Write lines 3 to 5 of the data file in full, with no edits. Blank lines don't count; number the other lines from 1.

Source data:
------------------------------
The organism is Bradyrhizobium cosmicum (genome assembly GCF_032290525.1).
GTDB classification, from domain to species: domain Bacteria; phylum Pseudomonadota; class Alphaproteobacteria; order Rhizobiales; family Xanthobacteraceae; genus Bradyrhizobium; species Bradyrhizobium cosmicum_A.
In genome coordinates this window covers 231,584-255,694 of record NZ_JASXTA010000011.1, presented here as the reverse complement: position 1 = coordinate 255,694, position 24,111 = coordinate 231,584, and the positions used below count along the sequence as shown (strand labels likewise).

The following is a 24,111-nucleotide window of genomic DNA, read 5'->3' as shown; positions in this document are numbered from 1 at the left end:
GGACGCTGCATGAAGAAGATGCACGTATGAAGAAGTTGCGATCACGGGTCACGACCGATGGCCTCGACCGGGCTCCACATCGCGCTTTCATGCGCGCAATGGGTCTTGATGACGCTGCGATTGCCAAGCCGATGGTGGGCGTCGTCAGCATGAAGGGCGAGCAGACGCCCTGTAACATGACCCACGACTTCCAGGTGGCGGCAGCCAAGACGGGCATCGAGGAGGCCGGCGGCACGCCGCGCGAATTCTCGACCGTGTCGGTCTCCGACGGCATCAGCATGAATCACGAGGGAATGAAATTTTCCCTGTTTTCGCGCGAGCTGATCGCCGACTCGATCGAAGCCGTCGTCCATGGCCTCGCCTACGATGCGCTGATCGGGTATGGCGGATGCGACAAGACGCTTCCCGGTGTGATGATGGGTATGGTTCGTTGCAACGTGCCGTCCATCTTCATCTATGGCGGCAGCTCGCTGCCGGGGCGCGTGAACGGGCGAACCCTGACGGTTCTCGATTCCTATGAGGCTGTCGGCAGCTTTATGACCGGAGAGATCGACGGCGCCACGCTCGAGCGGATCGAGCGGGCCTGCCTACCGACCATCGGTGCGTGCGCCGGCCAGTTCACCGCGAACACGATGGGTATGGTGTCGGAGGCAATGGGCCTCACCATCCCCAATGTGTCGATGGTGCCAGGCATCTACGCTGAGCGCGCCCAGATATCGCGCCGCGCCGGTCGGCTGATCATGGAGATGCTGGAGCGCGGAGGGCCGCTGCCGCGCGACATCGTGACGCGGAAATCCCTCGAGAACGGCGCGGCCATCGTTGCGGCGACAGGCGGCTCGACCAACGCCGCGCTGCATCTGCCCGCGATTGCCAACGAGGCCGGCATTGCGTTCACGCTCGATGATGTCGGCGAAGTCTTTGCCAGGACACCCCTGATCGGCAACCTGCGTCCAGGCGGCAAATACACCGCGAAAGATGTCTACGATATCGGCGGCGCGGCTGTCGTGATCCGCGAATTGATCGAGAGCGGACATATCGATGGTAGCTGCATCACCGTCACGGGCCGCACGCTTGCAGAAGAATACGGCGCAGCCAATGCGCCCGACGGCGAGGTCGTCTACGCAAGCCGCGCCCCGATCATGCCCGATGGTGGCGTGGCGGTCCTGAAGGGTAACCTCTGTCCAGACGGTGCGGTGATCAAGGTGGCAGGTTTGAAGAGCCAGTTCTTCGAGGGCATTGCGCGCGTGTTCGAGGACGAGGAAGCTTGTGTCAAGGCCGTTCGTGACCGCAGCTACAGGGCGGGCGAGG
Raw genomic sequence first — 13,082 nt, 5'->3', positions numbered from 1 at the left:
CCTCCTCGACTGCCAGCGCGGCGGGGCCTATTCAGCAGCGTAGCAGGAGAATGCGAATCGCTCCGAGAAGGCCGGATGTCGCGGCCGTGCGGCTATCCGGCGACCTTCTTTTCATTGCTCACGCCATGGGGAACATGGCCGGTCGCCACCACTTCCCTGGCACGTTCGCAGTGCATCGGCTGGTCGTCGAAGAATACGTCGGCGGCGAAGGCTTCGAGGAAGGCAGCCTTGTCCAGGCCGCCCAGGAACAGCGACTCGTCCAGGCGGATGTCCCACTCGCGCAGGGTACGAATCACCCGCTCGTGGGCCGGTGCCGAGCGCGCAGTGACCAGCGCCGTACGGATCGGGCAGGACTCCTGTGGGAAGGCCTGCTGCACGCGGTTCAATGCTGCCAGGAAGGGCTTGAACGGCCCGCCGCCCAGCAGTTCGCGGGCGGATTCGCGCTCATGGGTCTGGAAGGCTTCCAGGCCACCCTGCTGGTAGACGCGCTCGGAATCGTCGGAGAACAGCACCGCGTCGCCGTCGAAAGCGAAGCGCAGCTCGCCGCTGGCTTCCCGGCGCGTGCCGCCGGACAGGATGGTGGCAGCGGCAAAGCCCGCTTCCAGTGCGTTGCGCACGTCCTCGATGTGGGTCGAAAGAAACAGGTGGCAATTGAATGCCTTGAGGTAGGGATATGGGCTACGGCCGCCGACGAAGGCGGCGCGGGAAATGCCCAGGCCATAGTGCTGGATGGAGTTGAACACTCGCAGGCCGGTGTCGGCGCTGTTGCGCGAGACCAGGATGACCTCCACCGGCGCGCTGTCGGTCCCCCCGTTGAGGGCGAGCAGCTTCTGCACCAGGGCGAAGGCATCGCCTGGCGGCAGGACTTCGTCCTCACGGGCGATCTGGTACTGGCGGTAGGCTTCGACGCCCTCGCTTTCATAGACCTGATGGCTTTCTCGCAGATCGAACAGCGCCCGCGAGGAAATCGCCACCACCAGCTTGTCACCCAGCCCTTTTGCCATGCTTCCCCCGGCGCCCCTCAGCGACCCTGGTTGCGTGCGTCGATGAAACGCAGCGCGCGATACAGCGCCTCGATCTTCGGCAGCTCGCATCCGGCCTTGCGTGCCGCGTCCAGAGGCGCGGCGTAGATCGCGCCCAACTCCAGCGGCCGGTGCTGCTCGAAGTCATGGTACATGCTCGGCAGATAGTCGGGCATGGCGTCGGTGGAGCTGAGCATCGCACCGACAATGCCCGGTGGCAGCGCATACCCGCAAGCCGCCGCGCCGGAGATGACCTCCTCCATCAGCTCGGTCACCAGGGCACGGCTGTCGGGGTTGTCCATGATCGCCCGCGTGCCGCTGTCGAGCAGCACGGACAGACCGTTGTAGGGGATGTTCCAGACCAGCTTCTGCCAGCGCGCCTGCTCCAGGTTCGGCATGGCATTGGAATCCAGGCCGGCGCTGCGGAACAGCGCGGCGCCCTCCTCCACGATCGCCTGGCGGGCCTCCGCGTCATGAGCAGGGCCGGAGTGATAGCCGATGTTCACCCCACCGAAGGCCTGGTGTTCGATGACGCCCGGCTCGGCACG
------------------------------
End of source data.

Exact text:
In genome coordinates this window covers 231,584-255,694 of record NZ_JASXTA010000011.1, presented here as the reverse complement: position 1 = coordinate 255,694, position 24,111 = coordinate 231,584, and the positions used below count along the sequence as shown (strand labels likewise).

The following is a 24,111-nucleotide window of genomic DNA, read 5'->3' as shown; positions in this document are numbered from 1 at the left end:
GGACGCTGCATGAAGAAGATGCACGTATGAAGAAGTTGCGATCACGGGTCACGACCGATGGCCTCGACCGGGCTCCACATCGCGCTTTCATGCGCGCAATGGGTCTTGATGACGCTGCGATTGCCAAGCCGATGGTGGGCGTCGTCAGCATGAAGGGCGAGCAGACGCCCTGTAACATGACCCACGACTTCCAGGTGGCGGCAGCCAAGACGGGCATCGAGGAGGCCGGCGGCACGCCGCGCGAATTCTCGACCGTGTCGGTCTCCGACGGCATCAGCATGAATCACGAGGGAATGAAATTTTCCCTGTTTTCGCGCGAGCTGATCGCCGACTCGATCGAAGCCGTCGTCCATGGCCTCGCCTACGATGCGCTGATCGGGTATGGCGGATGCGACAAGACGCTTCCCGGTGTGATGATGGGTATGGTTCGTTGCAACGTGCCGTCCATCTTCATCTATGGCGGCAGCTCGCTGCCGGGGCGCGTGAACGGGCGAACCCTGACGGTTCTCGATTCCTATGAGGCTGTCGGCAGCTTTATGACCGGAGAGATCGACGGCGCCACGCTCGAGCGGATCGAGCGGGCCTGCCTACCGACCATCGGTGCGTGCGCCGGCCAGTTCACCGCGAACACGATGGGTATGGTGTCGGAGGCAATGGGCCTCACCATCCCCAATGTGTCGATGGTGCCAGGCATCTACGCTGAGCGCGCCCAGATATCGCGCCGCGCCGGTCGGCTGATCATGGAGATGCTGGAGCGCGGAGGGCCGCTGCCGCGCGACATCGTGACGCGGAAATCCCTCGAGAACGGCGCGGCCATCGTTGCGGCGACAGGCGGCTCGACCAACGCCGCGCTGCATCTGCCCGCGATTGCCAACGAGGCCGGCATTGCGTTCACGCTCGATGATGTCGGCGAAGTCTTTGCCAGGACACCCCTGATCGGCAACCTGCGTCCAGGCGGCAAATACACCGCGAAAGATGTCTACGATATCGGCGGCGCGGCTGTCGTGATCCGCGAATTGATCGAGAGCGGACATATCGATGGTAGCTGCATCACCGTCACGGGCCGCACGCTTGCAGAAGAATACGGCGCAGCCAATGCGCCCGACGGCGAGGTCGTCTACGCAAGCCGCGCCCCGATCATGCCCGATGGTGGCGTGGCGGTCCTGAAGGGTAACCTCTGTCCAGACGGTGCGGTGATCAAGGTGGCAGGTTTGAAGAGCCAGTTCTTCGAGGGCATTGCGCGCGTGTTCGAGGACGAGGAAGCTTGTGTCAAGGCCGTTCGTGACCGCAGCTACAGGGCGGGCGAGG